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Artworks Details

Stone and Shrine Circle

Match Chen, Wich Chau

“Stone and Shrine Circle” is an outdoor artwork located in Yim Tin Tsai, Hong Kong. It combines natural giant stones and environmental installations to symbolise the salt of Yim Tin Tsai and the biblical rock. The artwork consists of three parts representing divine gifts, humanity, and 12 stone foundations symbolising time. Its purpose is to connect people to the heavens while offering breath-taking views of the Sai Kung Hoi and sky.

The main structure incorporates the Chinese concept of “heavenly roundness and earthly squareness”, representing the transmission of heavenly intentions. Sunlight and rainwater pass through square holes symbolising salt crystals, descending onto stone clusters representing people below. Stone stacking activities during the Arts Festival invite visitors to explore life’s balance by placing small stones on the 12 foundations. This activity allows visitors to experience stability and incorporate that feeling into their lives, seeking inner harmony.

“Stone and Shrine Circle” provides a space for rest and communication, and carries religious and cultural significance. It fosters understanding and respect among villagers and visitors, blending natural beauty with human spirit. The artwork becomes an essential landmark, offering a unique and contemplative experience, encouraging visitors to reflect on life’s meaning.

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Artists Introduction

Match Chen, Wich Chau

Match Chen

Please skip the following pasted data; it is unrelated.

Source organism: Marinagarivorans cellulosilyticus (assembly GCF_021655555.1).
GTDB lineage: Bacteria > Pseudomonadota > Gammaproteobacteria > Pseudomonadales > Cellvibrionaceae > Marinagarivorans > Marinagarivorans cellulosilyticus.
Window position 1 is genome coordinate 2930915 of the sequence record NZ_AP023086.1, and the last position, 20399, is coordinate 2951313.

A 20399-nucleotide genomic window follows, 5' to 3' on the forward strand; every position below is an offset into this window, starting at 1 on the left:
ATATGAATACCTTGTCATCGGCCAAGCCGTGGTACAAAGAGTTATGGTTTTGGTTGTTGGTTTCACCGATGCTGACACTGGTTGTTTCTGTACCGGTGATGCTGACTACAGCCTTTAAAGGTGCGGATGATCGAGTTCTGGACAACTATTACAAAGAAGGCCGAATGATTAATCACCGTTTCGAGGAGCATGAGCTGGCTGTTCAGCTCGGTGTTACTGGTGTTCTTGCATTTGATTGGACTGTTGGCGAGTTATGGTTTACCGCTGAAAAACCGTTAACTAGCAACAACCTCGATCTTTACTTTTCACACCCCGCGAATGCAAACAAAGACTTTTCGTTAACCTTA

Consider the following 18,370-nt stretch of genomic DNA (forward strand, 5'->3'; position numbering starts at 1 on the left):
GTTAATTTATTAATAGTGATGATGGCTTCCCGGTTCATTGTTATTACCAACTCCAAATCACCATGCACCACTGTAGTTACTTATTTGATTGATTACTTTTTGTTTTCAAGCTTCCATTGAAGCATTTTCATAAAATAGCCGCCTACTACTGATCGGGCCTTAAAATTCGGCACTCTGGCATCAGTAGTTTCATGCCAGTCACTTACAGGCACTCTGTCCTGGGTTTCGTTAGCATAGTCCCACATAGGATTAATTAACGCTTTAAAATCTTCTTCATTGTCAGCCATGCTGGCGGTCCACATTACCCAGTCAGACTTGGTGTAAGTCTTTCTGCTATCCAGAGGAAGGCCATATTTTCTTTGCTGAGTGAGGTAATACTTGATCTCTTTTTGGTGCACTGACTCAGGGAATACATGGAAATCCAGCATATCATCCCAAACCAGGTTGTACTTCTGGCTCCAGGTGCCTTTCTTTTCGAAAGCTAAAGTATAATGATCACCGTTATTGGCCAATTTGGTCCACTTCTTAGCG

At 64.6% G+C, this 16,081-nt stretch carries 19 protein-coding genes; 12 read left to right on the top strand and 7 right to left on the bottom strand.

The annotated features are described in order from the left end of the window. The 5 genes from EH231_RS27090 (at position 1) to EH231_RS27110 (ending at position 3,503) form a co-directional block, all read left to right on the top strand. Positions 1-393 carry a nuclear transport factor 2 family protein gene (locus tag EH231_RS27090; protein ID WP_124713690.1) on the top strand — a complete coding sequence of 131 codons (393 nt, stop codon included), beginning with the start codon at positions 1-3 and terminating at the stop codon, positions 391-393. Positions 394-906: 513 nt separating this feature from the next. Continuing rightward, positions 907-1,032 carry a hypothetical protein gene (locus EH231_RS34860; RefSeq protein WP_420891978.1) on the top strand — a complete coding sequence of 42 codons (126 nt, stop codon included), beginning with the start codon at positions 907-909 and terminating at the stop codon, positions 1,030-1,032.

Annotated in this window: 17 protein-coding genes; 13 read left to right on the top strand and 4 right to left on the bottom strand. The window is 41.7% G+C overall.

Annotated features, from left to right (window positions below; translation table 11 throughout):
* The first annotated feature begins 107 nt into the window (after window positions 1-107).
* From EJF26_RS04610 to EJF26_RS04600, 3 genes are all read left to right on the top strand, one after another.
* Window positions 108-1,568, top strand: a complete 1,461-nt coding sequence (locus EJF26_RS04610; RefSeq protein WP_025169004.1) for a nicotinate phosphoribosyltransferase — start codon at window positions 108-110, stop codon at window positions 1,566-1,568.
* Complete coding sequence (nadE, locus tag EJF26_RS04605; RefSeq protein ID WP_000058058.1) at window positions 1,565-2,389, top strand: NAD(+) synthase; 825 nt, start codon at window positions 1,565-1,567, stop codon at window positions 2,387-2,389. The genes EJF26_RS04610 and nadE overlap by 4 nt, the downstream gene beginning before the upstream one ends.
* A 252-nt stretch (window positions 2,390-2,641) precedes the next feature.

One of the founders of local KaCaMa Design Lab, this designer has years of experience in sustainable and community design. They specialize in promoting local handicrafts and interdisciplinary creations, integrating abstract concepts into their installation art. Their works have been displayed in various public places, such as PMQ, the Hong Kong Museum of History, and the Hong Kong Science Museum. They have created art installations such as “Flawless Failure”, “Bamboo-Copter Pavilion”, and “Pause Rec Play”, which solve urgent problems in a simple yet captivating way.

Wich Chau
This humble emerging artist from Hong Kong co-founded local design firms The Cave Workshop and JAAK Design. They take an experimental approach to design furniture, public spaces, and installation art, exploring the possibilities of urban spaces and life through questioning. Their art installation “Wave of Growth” was featured in the MoMA-published book “Uneven Growth@2015.” In 2020, they began to focus on oil painting, using science fiction, surrealism, and futuristic imagination to stimulate contemplation about the universe and life.